Ten-year-old Darling and her friends navigate their shantytown with the exuberance and mischievous spirit of children everywhere. But they are shadowed by memories of Before. Before their homes were destroyed by paramilitary policemen, before the schools closed, before their fathers left for dangerous jobs abroad.
Ten-year-old Darling and her friends navigate their shantytown with the exuberance and mischievous spirit of children everywhere. But they are shadowed by memories of Before. Before their homes were destroyed by paramilitary policemen, before the schools closed, before their fathers left for dangerous jobs abroad. When Darling escapes to suburban America, she finds that—far from the comforts of her childhood community—America’s abundance is hard to reach, and she reckons alone with the sacrifices and mixed rewards of assimilating.
Channeling the rhythm and vibrancy of the storytellers who raised her in Zimbabwe, Bulawayo tells a potent story of displacement and arrival, at once disarmingly playful and devastatingly candid, with a power all its own.
“A deeply felt and fiercely written debut novel … The voice Ms. Bulawayo has fashioned for [Darling] is utterly distinctive – by turns unsparing and lyrical, unsentimental and poetic, spiky and meditative.” — Michiko Kakutani, The New York Times
“This debut calls to mind the great storytellers of displacement and arrival who have come before her [NoViolet Bulawayo] –from Zadie Smith to Monica Ali to J.M. Coetzee–while she tells a vivid, raw story all her own. She is an amazing talent to keep an eye on.”
—Sarah Bagby, Watermark Books & Café (Wichita, KS)
“An exquisite and powerful first novel, filled with an equal measure of beauty and horror and laughter and pain. The lives (and names) of these characters will linger in your mind, and heart, long after you’re done reading the book. NoViolet Bulawayo is definitely a writer to watch.” -Edwidge Danticat, award-winning author of Brother, I’m Dying and Breath, Eyes, Memory
“Ms. Bulawayo’s artistry is such that we can’t help but see ourselves in that wider world … Darling is a dazzling life force with a rich, inventive language all her own, funny and perceptive but still very much a child … It would be hard to overstate the freshness of Ms. Bulawayo’s language, with words put together in utterly surprising ways that communicate precisely.” —Judy Wertheimer, The Pittsburgh Post-Gazette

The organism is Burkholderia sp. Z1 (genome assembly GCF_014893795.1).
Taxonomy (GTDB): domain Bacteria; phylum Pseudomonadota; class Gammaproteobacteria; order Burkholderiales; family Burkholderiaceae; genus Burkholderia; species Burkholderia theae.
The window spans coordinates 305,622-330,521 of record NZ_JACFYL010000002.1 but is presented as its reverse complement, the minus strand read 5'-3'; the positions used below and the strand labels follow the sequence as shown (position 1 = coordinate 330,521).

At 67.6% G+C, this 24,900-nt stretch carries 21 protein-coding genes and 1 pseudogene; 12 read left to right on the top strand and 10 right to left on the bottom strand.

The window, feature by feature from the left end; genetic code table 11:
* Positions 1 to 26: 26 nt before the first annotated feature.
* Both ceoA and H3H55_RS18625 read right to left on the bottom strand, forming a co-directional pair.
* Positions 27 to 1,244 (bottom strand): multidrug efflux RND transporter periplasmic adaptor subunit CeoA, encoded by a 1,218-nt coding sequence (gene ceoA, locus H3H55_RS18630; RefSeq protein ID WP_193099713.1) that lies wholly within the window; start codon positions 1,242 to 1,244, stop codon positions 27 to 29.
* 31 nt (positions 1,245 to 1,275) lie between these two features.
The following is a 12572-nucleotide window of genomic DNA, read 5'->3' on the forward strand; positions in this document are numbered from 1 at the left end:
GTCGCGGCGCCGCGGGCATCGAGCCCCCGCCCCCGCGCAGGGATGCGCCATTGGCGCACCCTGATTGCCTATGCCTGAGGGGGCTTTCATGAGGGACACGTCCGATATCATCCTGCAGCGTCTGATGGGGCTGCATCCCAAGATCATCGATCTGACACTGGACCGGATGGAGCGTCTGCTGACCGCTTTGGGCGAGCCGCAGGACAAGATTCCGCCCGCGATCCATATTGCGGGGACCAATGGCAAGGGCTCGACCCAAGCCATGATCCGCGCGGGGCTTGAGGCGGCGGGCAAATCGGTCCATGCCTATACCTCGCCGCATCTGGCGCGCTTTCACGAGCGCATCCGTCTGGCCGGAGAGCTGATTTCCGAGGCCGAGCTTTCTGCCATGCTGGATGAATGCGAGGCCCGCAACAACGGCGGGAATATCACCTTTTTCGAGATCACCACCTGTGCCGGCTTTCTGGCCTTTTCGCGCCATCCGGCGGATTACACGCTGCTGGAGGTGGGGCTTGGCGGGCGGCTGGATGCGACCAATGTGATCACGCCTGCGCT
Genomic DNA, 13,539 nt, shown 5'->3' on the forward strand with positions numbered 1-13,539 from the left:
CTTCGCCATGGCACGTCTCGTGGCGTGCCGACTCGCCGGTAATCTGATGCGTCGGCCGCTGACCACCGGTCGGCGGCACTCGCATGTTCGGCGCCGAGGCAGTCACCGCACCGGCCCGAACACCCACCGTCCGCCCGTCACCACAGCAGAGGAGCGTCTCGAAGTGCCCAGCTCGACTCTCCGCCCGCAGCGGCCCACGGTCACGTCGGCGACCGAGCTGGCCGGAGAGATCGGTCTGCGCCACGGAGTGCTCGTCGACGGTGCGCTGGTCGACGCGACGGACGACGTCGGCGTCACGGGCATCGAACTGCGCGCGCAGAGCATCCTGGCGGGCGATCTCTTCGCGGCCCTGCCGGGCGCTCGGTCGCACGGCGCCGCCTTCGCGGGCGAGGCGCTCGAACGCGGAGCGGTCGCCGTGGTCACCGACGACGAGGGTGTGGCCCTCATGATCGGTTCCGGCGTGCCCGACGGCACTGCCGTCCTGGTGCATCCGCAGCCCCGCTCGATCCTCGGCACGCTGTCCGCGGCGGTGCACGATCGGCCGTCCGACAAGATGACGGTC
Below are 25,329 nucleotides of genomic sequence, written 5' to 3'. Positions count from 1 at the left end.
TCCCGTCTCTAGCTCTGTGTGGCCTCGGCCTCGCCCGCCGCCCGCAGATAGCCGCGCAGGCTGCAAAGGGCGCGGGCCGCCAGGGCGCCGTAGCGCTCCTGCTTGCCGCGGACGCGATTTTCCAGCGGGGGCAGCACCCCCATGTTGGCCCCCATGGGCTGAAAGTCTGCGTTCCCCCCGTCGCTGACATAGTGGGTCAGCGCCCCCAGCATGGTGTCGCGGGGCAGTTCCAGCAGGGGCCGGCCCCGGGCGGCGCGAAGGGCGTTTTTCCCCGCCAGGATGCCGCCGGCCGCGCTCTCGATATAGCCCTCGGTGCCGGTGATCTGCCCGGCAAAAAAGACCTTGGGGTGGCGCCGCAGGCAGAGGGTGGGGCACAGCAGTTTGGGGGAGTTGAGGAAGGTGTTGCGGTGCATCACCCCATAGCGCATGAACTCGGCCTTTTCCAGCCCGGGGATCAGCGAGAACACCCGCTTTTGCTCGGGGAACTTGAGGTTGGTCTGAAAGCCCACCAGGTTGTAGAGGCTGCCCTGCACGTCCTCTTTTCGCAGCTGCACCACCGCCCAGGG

“NoViolet Bulawayo is a powerful, authentic, nihilistic voice – feral, feisty, funny – from the new Zimbabwean generation that has inherited Robert Mugabe’s dystopia.” -Peter Godwin, betselling author of The Fear and When a Crocodile Eats the Sun
“We Need New Names” is a vibrant first novel, and though deeply rooted in the particulars of Darling’s story, tells a story that will resonate far more widely. The Christian Science Monitor
“Nearly as incisive about the American immigrant experience as it is about the failings of Mugabe’s regime [in Zimbabwe].” — National Public Radio
“NoViolet Bulawayo has created a world that lives and breathes – and fights, kicks, screams, and scratches, too. She has clothed it in words and given it a voice at once dissonant and melodic, utterly distinct.” -Aminatta Forna, author of The Memory of Love and Ancestor Stones
“Bulawayo mixes imagination and reality, combining an intuitive attention to detail with startling, visceral imagery … This book is a provocative, haunting debut from an author to watch.” – Elle
“Writing with poignant clarity and hard-hitting imagery, Bulawayo delivers this first work as an offering of hope.” —The New York Daily News
“We also need new words to describe the dazzling patchwork of scenes that make up this novel … Turning deftly from hilarity to horror and back again, Bulawayo has written an absolute original–more rule-breaking and true to life that anything I’ve read in years.”
—Sus Long, Diesel (Oakland, CA)
“Bulawayo, whose prose is warm and clear and unfussy, maintains Darling’s singular voice throughout, even as her heroine struggles to find her footing. Her hard, funny first novel is a triumph.” — Entertainment Weekly
“Fans of Junot Díaz, who, as fiction editor of Boston Review, published NoViolet Bulawayo’s early work, will love her debut novel, We Need New Names …Bulawayo’s use of contemporary culture … as well as her fearless defense of the immigrant experience through honoring the cadence of spoken language, sets this book apart-on the top shelf.” — Kristy Davis, Oprah.com
“Bulawayo’s first novel is original, witty and devastating.” —People Magazine
“How does a writer tell the story of a traumatised nation without being unremittingly bleak? NoViolet Bulawayo manages it by forming a cast of characters so delightful and joyous that the reader is seduced by their antics at the same time as finding out about the country’s troubles.” — Leyla Sanai, The Independent
“A brilliantly poignant tale of what it is to be an outsider in a strange land” Glamour Magazine.